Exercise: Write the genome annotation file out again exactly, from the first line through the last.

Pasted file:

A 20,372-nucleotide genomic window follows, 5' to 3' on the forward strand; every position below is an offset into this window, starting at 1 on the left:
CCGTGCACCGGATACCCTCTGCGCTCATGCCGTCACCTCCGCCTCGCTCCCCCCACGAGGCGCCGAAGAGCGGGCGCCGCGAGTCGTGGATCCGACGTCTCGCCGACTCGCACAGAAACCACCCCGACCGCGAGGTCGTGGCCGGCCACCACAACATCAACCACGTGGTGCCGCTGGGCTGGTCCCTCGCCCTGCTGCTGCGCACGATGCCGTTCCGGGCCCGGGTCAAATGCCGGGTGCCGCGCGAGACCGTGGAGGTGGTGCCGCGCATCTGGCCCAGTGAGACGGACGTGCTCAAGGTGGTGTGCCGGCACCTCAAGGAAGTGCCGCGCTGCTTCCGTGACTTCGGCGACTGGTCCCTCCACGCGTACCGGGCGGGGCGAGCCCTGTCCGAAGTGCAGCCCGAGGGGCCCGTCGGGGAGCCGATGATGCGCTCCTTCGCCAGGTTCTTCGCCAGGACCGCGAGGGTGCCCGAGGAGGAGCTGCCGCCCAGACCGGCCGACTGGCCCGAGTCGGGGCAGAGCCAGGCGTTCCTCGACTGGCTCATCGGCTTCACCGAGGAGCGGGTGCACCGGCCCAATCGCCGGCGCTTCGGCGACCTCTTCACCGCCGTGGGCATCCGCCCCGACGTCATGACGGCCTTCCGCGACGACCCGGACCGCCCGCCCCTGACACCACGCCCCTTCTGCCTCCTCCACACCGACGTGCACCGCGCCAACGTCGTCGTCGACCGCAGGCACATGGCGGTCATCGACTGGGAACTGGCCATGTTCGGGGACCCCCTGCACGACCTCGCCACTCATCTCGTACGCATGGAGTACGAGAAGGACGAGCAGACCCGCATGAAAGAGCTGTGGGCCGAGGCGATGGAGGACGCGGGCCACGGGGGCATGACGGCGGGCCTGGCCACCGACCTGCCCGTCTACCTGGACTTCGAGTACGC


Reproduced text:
A 20,372-nucleotide genomic window follows, 5' to 3' on the forward strand; every position below is an offset into this window, starting at 1 on the left:
CCGTGCACCGGATACCCTCTGCGCTCATGCCGTCACCTCCGCCTCGCTCCCCCCACGAGGCGCCGAAGAGCGGGCGCCGCGAGTCGTGGATCCGACGTCTCGCCGACTCGCACAGAAACCACCCCGACCGCGAGGTCGTGGCCGGCCACCACAACATCAACCACGTGGTGCCGCTGGGCTGGTCCCTCGCCCTGCTGCTGCGCACGATGCCGTTCCGGGCCCGGGTCAAATGCCGGGTGCCGCGCGAGACCGTGGAGGTGGTGCCGCGCATCTGGCCCAGTGAGACGGACGTGCTCAAGGTGGTGTGCCGGCACCTCAAGGAAGTGCCGCGCTGCTTCCGTGACTTCGGCGACTGGTCCCTCCACGCGTACCGGGCGGGGCGAGCCCTGTCCGAAGTGCAGCCCGAGGGGCCCGTCGGGGAGCCGATGATGCGCTCCTTCGCCAGGTTCTTCGCCAGGACCGCGAGGGTGCCCGAGGAGGAGCTGCCGCCCAGACCGGCCGACTGGCCCGAGTCGGGGCAGAGCCAGGCGTTCCTCGACTGGCTCATCGGCTTCACCGAGGAGCGGGTGCACCGGCCCAATCGCCGGCGCTTCGGCGACCTCTTCACCGCCGTGGGCATCCGCCCCGACGTCATGACGGCCTTCCGCGACGACCCGGACCGCCCGCCCCTGACACCACGCCCCTTCTGCCTCCTCCACACCGACGTGCACCGCGCCAACGTCGTCGTCGACCGCAGGCACATGGCGGTCATCGACTGGGAACTGGCCATGTTCGGGGACCCCCTGCACGACCTCGCCACTCATCTCGTACGCATGGAGTACGAGAAGGACGAGCAGACCCGCATGAAAGAGCTGTGGGCCGAGGCGATGGAGGACGCGGGCCACGGGGGCATGACGGCGGGCCTGGCCACCGACCTGCCCGTCTACCTGGACTTCGAGTACGC